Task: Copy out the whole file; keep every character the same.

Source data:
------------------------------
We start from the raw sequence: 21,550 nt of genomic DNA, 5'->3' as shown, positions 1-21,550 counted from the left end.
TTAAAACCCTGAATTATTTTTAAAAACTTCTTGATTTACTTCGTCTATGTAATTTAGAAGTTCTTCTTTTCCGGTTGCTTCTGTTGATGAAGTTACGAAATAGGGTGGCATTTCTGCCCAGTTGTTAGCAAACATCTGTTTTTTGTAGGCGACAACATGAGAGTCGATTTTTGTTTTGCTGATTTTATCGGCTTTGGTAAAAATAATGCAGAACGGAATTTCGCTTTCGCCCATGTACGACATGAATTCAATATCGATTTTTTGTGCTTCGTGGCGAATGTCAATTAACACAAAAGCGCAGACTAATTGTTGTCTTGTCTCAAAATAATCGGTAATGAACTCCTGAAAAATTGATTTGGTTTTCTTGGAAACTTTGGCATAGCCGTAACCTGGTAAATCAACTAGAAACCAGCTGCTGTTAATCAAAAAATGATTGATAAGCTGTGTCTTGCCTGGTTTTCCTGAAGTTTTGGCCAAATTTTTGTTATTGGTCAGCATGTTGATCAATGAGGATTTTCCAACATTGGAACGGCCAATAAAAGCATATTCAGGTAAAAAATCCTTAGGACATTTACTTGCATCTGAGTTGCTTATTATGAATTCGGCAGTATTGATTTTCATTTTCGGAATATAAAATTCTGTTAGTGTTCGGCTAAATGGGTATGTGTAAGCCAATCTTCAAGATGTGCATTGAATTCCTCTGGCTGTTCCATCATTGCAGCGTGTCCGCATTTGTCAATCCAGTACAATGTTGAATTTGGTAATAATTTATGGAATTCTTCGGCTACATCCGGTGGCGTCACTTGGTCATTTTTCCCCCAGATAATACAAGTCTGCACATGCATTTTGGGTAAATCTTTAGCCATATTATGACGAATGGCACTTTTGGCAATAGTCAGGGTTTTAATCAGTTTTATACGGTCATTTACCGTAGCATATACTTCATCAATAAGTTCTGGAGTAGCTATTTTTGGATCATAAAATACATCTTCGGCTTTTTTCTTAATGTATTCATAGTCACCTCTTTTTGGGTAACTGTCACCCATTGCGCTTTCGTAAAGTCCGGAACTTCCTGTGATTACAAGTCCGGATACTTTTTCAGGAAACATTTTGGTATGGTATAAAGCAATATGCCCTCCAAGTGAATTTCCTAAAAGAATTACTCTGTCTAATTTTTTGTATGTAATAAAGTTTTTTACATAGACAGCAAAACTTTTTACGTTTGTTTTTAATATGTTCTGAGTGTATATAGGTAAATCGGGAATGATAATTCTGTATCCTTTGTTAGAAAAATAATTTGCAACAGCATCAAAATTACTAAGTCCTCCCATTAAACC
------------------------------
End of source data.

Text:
We start from the raw sequence: 21,550 nt of genomic DNA, 5'->3' as shown, positions 1-21,550 counted from the left end.
TTAAAACCCTGAATTATTTTTAAAAACTTCTTGATTTACTTCGTCTATGTAATTTAGAAGTTCTTCTTTTCCGGTTGCTTCTGTTGATGAAGTTACGAAATAGGGTGGCATTTCTGCCCAGTTGTTAGCAAACATCTGTTTTTTGTAGGCGACAACATGAGAGTCGATTTTTGTTTTGCTGATTTTATCGGCTTTGGTAAAAATAATGCAGAACGGAATTTCGCTTTCGCCCATGTACGACATGAATTCAATATCGATTTTTTGTGCTTCGTGGCGAATGTCAATTAACACAAAAGCGCAGACTAATTGTTGTCTTGTCTCAAAATAATCGGTAATGAACTCCTGAAAAATTGATTTGGTTTTCTTGGAAACTTTGGCATAGCCGTAACCTGGTAAATCAACTAGAAACCAGCTGCTGTTAATCAAAAAATGATTGATAAGCTGTGTCTTGCCTGGTTTTCCTGAAGTTTTGGCCAAATTTTTGTTATTGGTCAGCATGTTGATCAATGAGGATTTTCCAACATTGGAACGGCCAATAAAAGCATATTCAGGTAAAAAATCCTTAGGACATTTACTTGCATCTGAGTTGCTTATTATGAATTCGGCAGTATTGATTTTCATTTTCGGAATATAAAATTCTGTTAGTGTTCGGCTAAATGGGTATGTGTAAGCCAATCTTCAAGATGTGCATTGAATTCCTCTGGCTGTTCCATCATTGCAGCGTGTCCGCATTTGTCAATCCAGTACAATGTTGAATTTGGTAATAATTTATGGAATTCTTCGGCTACATCCGGTGGCGTCACTTGGTCATTTTTCCCCCAGATAATACAAGTCTGCACATGCATTTTGGGTAAATCTTTAGCCATATTATGACGAATGGCACTTTTGGCAATAGTCAGGGTTTTAATCAGTTTTATACGGTCATTTACCGTAGCATATACTTCATCAATAAGTTCTGGAGTAGCTATTTTTGGATCATAAAATACATCTTCGGCTTTTTTCTTAATGTATTCATAGTCACCTCTTTTTGGGTAACTGTCACCCATTGCGCTTTCGTAAAGTCCGGAACTTCCTGTGATTACAAGTCCGGATACTTTTTCAGGAAACATTTTGGTATGGTATAAAGCAATATGCCCTCCAAGTGAATTTCCTAAAAGAATTACTCTGTCTAATTTTTTGTATGTAATAAAGTTTTTTACATAGACAGCAAAACTTTTTACGTTTGTTTTTAATATGTTCTGAGTGTATATAGGTAAATCGGGAATGATAATTCTGTATCCTTTGTTAGAAAAATAATTTGCAACAGCATCAAAATTACTAAGTCCTCCCATTAAACC